Slides in this set
Ice on the Land
How does Ice Shape the Land?
Glaciers modify and enlarge features that existed before the Ice Age.
The effects are greatest in upland areas where glaciers have been
present for the longest time and where the ice was deeper.
This means rocks being broken down by weather in glaciated
highlands. Freeze-thaw is most important :
· Water fills in a crack in a rock
· The water freezes and the crack is made wider
· The rock breaks into several pieces…read more
This means rocks being worn away by moving ice. The ice erodes in 2
· Abrasion Rocks and rock particles embedded in the bottom of the
glacier wears away the rocks over which the glacier passes. These
sharped edged pieces of rock are used as tools. Smaller rocks have
a sandpaper effect. While sharp edges of the large rocks make deep
grooves called striations.
· Plucking This is the tearing away of blocks of rock from the
bedrock as the glacier moves. These rocks had been frozen in the
Valley glaciers are more effective at erosion that ice:
· In the valley, the ice touches both the floor and the sides.
· Valley glaciers flow more quickly , because of the steeper gradients
and more melt water is present to lubricate the flow.
· There is a plentiful supply of rock fragments, so these glaciers are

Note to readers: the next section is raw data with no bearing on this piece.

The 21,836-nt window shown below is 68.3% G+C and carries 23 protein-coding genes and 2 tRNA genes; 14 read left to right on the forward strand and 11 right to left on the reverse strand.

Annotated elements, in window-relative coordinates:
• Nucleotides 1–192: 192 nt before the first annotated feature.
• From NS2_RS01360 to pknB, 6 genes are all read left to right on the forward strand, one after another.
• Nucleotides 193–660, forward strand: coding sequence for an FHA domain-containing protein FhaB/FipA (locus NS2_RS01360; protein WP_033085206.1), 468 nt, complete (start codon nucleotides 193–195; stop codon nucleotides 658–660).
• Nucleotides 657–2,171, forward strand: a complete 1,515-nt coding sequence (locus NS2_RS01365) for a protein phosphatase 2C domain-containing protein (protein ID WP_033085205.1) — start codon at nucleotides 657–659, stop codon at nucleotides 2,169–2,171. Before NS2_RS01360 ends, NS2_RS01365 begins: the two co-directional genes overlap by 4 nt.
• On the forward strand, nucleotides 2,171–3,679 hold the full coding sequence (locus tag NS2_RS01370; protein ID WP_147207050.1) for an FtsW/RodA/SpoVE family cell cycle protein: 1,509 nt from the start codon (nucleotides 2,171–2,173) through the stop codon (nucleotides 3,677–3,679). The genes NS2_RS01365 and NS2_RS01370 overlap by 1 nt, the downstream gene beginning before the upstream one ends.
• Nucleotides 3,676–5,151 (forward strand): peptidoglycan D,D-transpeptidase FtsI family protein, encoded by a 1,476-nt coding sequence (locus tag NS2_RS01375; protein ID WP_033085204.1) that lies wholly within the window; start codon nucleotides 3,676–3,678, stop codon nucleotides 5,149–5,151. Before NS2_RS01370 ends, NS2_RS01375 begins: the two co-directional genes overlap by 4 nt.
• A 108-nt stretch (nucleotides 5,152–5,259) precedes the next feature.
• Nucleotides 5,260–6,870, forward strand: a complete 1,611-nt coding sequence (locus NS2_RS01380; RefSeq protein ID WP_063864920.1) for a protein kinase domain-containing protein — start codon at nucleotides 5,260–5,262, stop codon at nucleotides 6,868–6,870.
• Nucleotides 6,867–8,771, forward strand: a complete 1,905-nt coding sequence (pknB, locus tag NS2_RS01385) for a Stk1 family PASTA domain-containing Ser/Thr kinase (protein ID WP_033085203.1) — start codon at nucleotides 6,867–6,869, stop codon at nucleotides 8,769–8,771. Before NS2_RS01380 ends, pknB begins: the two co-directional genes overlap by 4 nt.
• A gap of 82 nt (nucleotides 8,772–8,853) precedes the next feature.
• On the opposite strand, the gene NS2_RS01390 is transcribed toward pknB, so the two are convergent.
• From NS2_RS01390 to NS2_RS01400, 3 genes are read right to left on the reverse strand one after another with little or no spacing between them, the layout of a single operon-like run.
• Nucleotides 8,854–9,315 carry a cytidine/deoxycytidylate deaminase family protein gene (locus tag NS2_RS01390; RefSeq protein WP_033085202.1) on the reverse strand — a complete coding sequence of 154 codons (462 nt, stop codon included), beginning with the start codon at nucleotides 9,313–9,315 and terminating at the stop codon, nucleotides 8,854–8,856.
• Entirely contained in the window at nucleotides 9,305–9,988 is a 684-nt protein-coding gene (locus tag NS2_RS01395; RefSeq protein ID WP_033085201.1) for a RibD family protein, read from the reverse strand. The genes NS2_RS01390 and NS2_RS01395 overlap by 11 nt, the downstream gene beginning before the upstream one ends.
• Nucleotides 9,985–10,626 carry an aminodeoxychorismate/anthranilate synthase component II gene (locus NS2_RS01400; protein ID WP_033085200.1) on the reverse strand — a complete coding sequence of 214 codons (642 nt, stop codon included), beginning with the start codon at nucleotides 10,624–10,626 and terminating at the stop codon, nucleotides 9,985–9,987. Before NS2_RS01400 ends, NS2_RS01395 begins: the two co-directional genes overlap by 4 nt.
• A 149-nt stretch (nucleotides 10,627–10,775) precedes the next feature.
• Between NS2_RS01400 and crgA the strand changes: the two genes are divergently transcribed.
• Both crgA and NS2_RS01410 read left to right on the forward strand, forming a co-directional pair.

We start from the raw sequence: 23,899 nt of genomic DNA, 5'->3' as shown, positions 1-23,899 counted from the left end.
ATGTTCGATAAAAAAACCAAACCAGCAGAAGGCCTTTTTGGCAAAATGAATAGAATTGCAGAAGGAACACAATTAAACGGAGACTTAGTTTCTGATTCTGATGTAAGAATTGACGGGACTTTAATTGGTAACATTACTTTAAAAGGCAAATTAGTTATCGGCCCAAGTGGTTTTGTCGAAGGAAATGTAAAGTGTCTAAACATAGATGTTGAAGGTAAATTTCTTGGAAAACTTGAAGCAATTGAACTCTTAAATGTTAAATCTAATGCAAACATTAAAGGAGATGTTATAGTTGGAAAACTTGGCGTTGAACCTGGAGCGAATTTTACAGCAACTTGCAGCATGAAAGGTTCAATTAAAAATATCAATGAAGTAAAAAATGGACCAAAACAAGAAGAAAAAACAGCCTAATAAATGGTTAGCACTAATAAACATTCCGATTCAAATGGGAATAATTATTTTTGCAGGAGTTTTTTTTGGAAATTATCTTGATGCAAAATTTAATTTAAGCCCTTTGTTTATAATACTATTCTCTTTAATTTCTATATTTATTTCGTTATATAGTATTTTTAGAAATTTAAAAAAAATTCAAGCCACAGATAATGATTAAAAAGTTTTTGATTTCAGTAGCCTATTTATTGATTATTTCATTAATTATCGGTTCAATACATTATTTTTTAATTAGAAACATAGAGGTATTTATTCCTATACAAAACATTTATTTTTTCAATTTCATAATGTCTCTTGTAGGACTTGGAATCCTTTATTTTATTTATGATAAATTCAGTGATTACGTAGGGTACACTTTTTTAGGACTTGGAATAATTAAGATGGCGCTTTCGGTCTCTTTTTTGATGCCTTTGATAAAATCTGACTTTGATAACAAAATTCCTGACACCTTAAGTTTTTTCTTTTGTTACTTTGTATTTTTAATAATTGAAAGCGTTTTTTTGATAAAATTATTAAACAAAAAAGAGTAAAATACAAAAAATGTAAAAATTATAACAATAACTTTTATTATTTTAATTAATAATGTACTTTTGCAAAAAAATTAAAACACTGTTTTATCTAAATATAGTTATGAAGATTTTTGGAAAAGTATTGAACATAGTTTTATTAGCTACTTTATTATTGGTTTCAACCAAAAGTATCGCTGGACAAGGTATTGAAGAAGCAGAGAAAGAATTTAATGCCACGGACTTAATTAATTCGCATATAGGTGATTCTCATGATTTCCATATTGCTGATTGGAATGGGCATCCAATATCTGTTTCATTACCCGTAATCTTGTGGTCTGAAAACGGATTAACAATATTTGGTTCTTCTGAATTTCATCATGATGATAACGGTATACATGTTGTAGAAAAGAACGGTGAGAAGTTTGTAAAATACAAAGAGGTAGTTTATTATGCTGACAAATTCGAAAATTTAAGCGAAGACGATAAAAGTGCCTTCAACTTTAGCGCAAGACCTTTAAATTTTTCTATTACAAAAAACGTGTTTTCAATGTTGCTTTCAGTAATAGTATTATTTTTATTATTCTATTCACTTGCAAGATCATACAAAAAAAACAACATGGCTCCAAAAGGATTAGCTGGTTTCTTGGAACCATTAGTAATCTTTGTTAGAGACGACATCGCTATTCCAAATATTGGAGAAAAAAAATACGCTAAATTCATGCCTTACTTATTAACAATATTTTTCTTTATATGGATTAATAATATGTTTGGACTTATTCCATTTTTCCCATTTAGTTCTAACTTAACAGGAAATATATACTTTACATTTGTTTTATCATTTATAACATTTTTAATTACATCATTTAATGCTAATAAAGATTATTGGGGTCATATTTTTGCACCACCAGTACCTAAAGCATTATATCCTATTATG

well supplied with tools for abrasion.…read more
Landforms of glacial erosion
Ice is an increasingly powerful agent of erosion and it can for spectacular
landforms in mountainous areas.
Corries and Tarns
Corries, also known as cwms or cirques, are often the starting point of a
glacier. Corries are large. Circular rock hollows on the upper slopes of
glaciated valleys characterised by having a steep backwall and a
raised lip ate the front. A corrie may contain a lake called a tarn.…read more
1) Snow collects on a mountainside and is compressed into ice in a
2) Freeze-thaw weathering affects the back hollow and makes it
3) Blocks of rock are pulled away from the backwall by plucking
4) The glacier uses the loose rocks to scrape out the bottom of the
backwall because of the rational slip movements
5) This results in a deep hollow, with a steep backwall and a rock lip at
the front, where less erosion occurs and some material may be
6) After the ice melts a tarn lake may form.…read more
Arêtes e.g. Grib Goch, Snowdonia, North Wales
· The sharp, knife-edged ridge at the top of a mountain between two
· In any questions about the formation of an arête, write down the 7
stages in the formation of a corries and then add the following
· As the backwall of the corries are cut back by weathering and
plucking, the ridge between them becomes sharper and narrower
· This ridge is kept sharp by freeze-thaw on the mountain peaks…read more